Issue 8, June 19, 2017

Dutch Elm Disease

Dutch elm disease (DED) is a destructive wilt disease caused two closely related fungi, Ophiostoma ulmi and Ophiostoma novo-ulmi. Since its introduction to the United States in the 1930s (Illinois 1950s) DED has killed millions of native elm trees. American elm (Ulmus Americana) and red elm (Ulmus rubra) are very susceptible. Asiatic elms, Lacebark elm (Ulmus parvifolia) and Siberian elm (Ulmus pumila), are the most resistant species.

DED is still common in Illinois and the University of Illinois Plant Clinic confirms numerous cases on an annual basis. Most new DED infections are first observed during June. Infections often begin in the upper crown, with symptoms first appearing at the end of a branch (called "flagging"). Leaves on an infected branch wilt, turn a dull green to yellow, and then brown before dropping prematurely. The infection rapidly progresses through the tree. Once in the tree's vascular system, the fungus produces toxins that induce the tree to form gums and tyloses that plug the water-conducting cells, greatly restricting the flow of water from roots to the foliage. Elms infected during early summer usually die in one year, small trees within a few weeks, and larger elms may die slowly, sometimes over two or more years.  

Several other diseases and abiotic disorders cause wilting symptoms similar to DED. Positive identification of DED requires culturing and identification of the causal fungus. Plant diagnostic labs culture live wood taken from symptomatic branches showing vascular streaking. The ideal branch size is thumb thickness and 6 to 8 inches long.

Dutch elm disease spreads by root grafts or bark beetles (native and introduced). The beetles feed, lay eggs, hatch from eggs, and create a series of tunnels or galleries in the wood. The adult beetles eventually emerge from diseased trees and carry the sticky spores of the DED fungus to healthy elm trees.


Sanitation effectively slows the spread of DED by removing sources of beetle habitat. Many municipalities have strict ordinances requiring prompt removal and destruction of DED-infected elms. Dispose of diseased wood by burning, burying, chipping or debarking cut elm wood.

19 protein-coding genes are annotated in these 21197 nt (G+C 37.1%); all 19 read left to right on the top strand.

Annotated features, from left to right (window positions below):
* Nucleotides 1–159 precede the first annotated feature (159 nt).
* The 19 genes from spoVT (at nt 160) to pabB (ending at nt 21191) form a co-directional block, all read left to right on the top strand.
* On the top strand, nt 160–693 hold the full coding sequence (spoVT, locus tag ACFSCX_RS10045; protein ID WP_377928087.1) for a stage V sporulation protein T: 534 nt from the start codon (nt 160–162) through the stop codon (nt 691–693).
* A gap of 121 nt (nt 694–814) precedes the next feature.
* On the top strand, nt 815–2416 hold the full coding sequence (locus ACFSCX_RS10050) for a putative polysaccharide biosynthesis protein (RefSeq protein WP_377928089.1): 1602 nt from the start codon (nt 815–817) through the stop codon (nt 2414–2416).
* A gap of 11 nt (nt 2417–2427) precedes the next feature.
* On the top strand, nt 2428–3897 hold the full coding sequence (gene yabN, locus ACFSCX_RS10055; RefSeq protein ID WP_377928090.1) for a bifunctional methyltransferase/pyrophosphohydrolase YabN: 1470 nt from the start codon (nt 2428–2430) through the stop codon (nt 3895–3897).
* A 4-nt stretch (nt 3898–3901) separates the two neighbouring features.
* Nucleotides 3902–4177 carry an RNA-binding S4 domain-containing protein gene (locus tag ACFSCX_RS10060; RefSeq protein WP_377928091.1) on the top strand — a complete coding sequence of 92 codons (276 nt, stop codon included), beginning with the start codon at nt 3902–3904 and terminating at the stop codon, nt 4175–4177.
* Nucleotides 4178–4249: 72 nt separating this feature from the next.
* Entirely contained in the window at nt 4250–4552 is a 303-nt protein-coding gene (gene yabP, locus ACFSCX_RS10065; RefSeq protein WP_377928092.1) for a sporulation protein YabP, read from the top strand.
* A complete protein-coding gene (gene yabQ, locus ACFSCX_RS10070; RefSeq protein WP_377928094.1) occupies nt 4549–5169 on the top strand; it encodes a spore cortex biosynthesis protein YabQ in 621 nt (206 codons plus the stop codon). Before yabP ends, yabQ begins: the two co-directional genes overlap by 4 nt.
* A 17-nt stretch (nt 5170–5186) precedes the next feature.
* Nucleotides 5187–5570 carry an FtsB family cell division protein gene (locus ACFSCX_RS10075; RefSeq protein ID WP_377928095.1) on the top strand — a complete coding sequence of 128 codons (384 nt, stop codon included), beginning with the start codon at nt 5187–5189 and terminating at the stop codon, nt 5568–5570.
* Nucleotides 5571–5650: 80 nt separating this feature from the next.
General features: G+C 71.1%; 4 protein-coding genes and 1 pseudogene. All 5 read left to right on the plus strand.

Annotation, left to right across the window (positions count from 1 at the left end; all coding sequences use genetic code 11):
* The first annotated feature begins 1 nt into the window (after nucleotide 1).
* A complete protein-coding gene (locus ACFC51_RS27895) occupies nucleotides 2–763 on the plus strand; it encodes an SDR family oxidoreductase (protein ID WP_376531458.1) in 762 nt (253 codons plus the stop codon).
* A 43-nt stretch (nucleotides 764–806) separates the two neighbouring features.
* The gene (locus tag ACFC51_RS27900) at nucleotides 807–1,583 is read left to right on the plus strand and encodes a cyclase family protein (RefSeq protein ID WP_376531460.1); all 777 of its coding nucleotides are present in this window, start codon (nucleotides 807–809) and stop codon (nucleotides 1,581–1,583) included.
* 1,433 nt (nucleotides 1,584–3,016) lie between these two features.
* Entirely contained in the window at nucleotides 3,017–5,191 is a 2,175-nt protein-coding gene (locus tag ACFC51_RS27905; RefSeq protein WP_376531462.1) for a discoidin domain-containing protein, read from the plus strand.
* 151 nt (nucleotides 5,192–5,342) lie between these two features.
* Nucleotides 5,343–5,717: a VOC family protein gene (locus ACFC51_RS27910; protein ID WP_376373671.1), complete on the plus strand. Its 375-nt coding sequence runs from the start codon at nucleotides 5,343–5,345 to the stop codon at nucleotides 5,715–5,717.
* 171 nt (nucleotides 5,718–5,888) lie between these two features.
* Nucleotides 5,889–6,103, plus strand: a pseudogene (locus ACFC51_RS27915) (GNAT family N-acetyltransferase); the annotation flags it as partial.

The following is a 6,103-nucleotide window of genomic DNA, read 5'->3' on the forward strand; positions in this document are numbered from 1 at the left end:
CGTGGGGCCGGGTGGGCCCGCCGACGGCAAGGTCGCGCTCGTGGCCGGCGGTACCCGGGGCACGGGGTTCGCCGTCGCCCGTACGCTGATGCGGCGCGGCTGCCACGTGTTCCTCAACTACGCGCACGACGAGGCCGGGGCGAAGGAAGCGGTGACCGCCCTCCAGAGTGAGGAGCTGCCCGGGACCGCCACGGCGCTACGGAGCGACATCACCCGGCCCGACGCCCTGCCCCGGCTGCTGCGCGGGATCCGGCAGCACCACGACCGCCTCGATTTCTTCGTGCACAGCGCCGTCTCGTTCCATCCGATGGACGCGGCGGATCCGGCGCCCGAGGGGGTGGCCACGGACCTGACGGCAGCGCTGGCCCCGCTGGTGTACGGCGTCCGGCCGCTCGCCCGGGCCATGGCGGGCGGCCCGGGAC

For some trees, the DED fungus can be eradicated by pruning out the diseased limb or limbs. Pruning is most likely to work if a new upper-crown DED infection is detected early, and when less than 5% of the crown is affected. Pruning is an aggressive procedure, often requiring branches to be cut several feet below detectable vascular discoloration. Be sure to disinfect pruning tools between cuts.

Large elms growing within 25 to 50 feet of each other are likely to have root grafts. Root grafts should be mechanically severed (36 – 40 inches below ground) before the disease tree(s) is removed.

Injections of systemic fungicides containing propiconzaole or thiabendazole have been shown to prevent new infections and stop the fungal colonization of uninfected parts of the tree. These fungicides are rather costly and provide no guarantees. Injections should be made by trained arborists and technicians.

A good selection of DED-resistant or tolerant varieties and hybrids are available to choose from. Many selections also offer insect resistance and desirable vase-shaped form upon maturity. The Morton Arboretum has a list of Elm cultivars and their descriptions at the following web address:

Additional information on DED can be found within RPD No. 647

Photo 1. Elm tree infected with Dutch Elm Disease. Thinned canopy with wilted, brown foliage

(Travis Cleveland)

Travis Cleveland

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